George Dove


Mercedes have released pricing and specification for the latest AMG model – the GLB 35 4Matic.

The GLB on steroids has a 2.0-litre four cylinder petrol under the bonnet, producing 302bhp and 295lbf.ft – these resulting in a 0-62mph sprint time of 5.2 seconds. In terms of economy, the GLB 35 can be expected to get up to 32.5 mpg on the WLTP scale, whilst it emits 171g/km of carbon dioxide.

Helping utilise the engine output is the AMG Speedshift DCT 8G transmission paired to AMG-tuned 4Matic all-wheel drive plus AMG suspension and Adaptive Damping to add further sharpness to the handling.

As with all of the current Mercedes crop, the interior here has plenty of facets it brings to the table. As standard the MBUX multimedia systems, with voice activation, plus a 10.25-inch driver display screen and a central touchscreen of the same size. Augmented reality navigation is also part of the package, as is DAB radio, hard-disk navigation, smartphone integration and wireless charging, too. Only for compatible phones, obviously – the same goes for the Mercedes-Me mobile app. Connected service include a vehicle tracker, parked vehicle locator, remote locking and unlocking and a free 12-month subscription to Tidal music streaming services.

Gismos included in the standard package are smart auto LED headlights, with adaptive highbeam assist; a panoramic sunroof, 20-inch AMG five-twin spoke alloys (obviously in matt black); heated and electronically controlled front seats; a sound system from Burmester and an ambient lighting system with 64 different flavours to choose from.

You get a host of driving aids thrown in, too, as the Driving Assistance package is standard on all AMG GLB 35s. This means you’ll benefit from adaptive cruise, parking assist, active steer assist, an active speed limit assist and clever route-based speed control that slows you down for bends and toll stations. There’s an assist for evasive steering, an active lane aid, blind spot monitoring and an active braking assist.

Surprisingly, the model specific extras list is only a matter of paint. Metallic paint can be added for £595, with six options to choose from. The Patagonia red metallic is another 200 quid on top of that, whilst the exclusive designo mountain grey magno – exclusive to this model – is £1,795.

A Merc dealer will sell you one of these now, with the list price starting at £48,665 OTR and first deliveries are anticipated to take place this summer.

The Special Vehicle Operations branch at Jaguar Land Rover has purchased Bowler, the specialist Land Rover tuners, to complement its SV, Vehicle Personalisation and Classic divisions.

In acquiring the brand, JLR have secured the future of Bowler, whom they believe is a natural fit in their SVO family.

Having struck up a partnership in 2012 and the Defender Challenge by Bowler rally series running between 2014 and 2016, but since their inception by the legendary Drew Bowler in 1985 the brand has produced everything from off-road competition cars to performance improvements and all that lies between.

Jaguar Land Rover are looking to take from the expertise built up at Bowler’s Belper plant, valuing their knowledge in all-terrain vehicle dynamics, low-volume production techniques and ability in proving the durability of components under extreme conditions.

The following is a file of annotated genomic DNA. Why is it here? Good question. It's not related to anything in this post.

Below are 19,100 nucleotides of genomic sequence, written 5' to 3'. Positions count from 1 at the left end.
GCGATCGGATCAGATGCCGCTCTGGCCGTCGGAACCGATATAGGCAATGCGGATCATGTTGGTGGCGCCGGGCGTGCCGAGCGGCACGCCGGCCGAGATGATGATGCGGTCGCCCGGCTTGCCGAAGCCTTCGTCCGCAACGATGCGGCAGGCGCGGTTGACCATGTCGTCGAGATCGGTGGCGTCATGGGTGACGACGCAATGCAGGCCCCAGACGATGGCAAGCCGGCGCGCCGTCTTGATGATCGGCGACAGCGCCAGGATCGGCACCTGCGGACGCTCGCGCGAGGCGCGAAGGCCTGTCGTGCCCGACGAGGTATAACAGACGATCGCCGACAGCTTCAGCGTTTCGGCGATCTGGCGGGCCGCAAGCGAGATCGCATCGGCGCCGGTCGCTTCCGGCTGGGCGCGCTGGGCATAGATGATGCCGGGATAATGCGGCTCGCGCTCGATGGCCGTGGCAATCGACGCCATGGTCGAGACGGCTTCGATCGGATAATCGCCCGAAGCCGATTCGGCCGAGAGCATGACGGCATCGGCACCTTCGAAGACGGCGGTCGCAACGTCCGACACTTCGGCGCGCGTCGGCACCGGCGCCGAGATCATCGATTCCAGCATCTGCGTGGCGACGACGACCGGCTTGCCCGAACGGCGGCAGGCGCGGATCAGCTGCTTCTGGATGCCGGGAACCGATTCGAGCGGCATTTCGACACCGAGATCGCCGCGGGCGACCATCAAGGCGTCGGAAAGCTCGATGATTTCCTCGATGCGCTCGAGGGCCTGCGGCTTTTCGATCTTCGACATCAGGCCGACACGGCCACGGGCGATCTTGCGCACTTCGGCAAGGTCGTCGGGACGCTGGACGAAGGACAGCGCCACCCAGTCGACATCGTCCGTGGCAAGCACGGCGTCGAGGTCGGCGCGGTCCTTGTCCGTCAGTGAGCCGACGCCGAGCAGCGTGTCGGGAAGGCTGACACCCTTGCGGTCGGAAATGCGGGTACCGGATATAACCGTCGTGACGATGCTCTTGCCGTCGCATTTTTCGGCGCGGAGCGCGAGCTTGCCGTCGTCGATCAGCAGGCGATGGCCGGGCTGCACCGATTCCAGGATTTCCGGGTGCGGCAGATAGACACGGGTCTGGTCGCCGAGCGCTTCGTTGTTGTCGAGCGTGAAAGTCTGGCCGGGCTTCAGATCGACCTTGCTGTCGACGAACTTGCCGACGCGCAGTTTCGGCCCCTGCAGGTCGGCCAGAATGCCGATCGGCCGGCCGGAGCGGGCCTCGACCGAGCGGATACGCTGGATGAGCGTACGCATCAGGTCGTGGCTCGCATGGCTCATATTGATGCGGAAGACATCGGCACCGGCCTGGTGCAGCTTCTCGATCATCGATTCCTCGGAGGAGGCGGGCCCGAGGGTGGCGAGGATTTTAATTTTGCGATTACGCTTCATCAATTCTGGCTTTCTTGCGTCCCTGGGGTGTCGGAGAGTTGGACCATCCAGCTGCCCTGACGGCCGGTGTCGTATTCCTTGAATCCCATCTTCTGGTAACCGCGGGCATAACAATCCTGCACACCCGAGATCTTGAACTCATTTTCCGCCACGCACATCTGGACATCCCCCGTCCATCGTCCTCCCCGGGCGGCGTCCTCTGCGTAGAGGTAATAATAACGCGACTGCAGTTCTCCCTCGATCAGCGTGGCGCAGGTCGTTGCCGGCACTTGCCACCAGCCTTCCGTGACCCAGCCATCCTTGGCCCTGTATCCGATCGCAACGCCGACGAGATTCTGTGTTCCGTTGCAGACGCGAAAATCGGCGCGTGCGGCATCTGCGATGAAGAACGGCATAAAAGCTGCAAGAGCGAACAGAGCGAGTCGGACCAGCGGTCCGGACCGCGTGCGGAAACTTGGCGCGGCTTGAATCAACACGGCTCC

INEOS have announced that it will be broadening its standing partnership with Magna in the production of the upcoming Grenadier.

Magna are already part of the project, with their Magna Powertrain subsidiary responsible for the chassis and suspension development from the get go. The expansion comes with news that Magna Steyr will undertake the series development aspect for the all-new uncompromising 4×4.

Dirk Heilmann, CEO of  INEOS Automotive, is pleased with the development.

‘We are pleased to have Magna, with their long heritage and experience in 4×4 development, with us for the next stage of the journey. With our production plans recently confirmed, we now move into all-important series development and start to set our sights on the start of production.’

This follows the news that the Grenadier will be built at an all-new manufacturing plant in Bridgend, Wales, and that BMW will supply inline six-cylinder petrol and diesel engines to the Grenadier.

The INEOS Grenadier is expected to go into production in 2021.

Land Rover have released a new special edition of the Velar, specifically for the UK, featuring an extended list of features included as standard and a unique look.

Based on the D180 R-Dynamic SE model – a strong sales performer for the Velar – the Black limited edition is equipped with a host of features to elevate it beyond the spec on which it is based.

Among these, you’ll not be surprised that there is the Black Exterior Pack which ensures the exterior trimmings are all shadowed out. It sits on 21″ gloss black alloys and also has privacy glass and a fixed panoramic roof. It may shock you to hear that there are options for the bodywork, however the brightest of the two metallic options is the Eiger Grey, with the more congruous Santorini Black also on the table – both as standard.

Inside you’ll sit upon Ebony Perforated Grained Leather and grip a heated steering wheel, with a complimentary Ebony Morzine Headlining finishing off the specification.

Being based on the R-Dynamic SE, the Black limited edition will have Matrix LED headlights, an interactive driver display, a Meridian surround sound system plus the Park Pack, which brings 360º cameras, sensors and rear traffic monitoring. The D180 powertrain also packs 180bhp, 317lbf.ft and is the most frugal Velar model capable of up to 42mpg.

Available to order now, this suave limited edition is limited to 500 units with the Velar R-Dynamic Black costing from £56,995.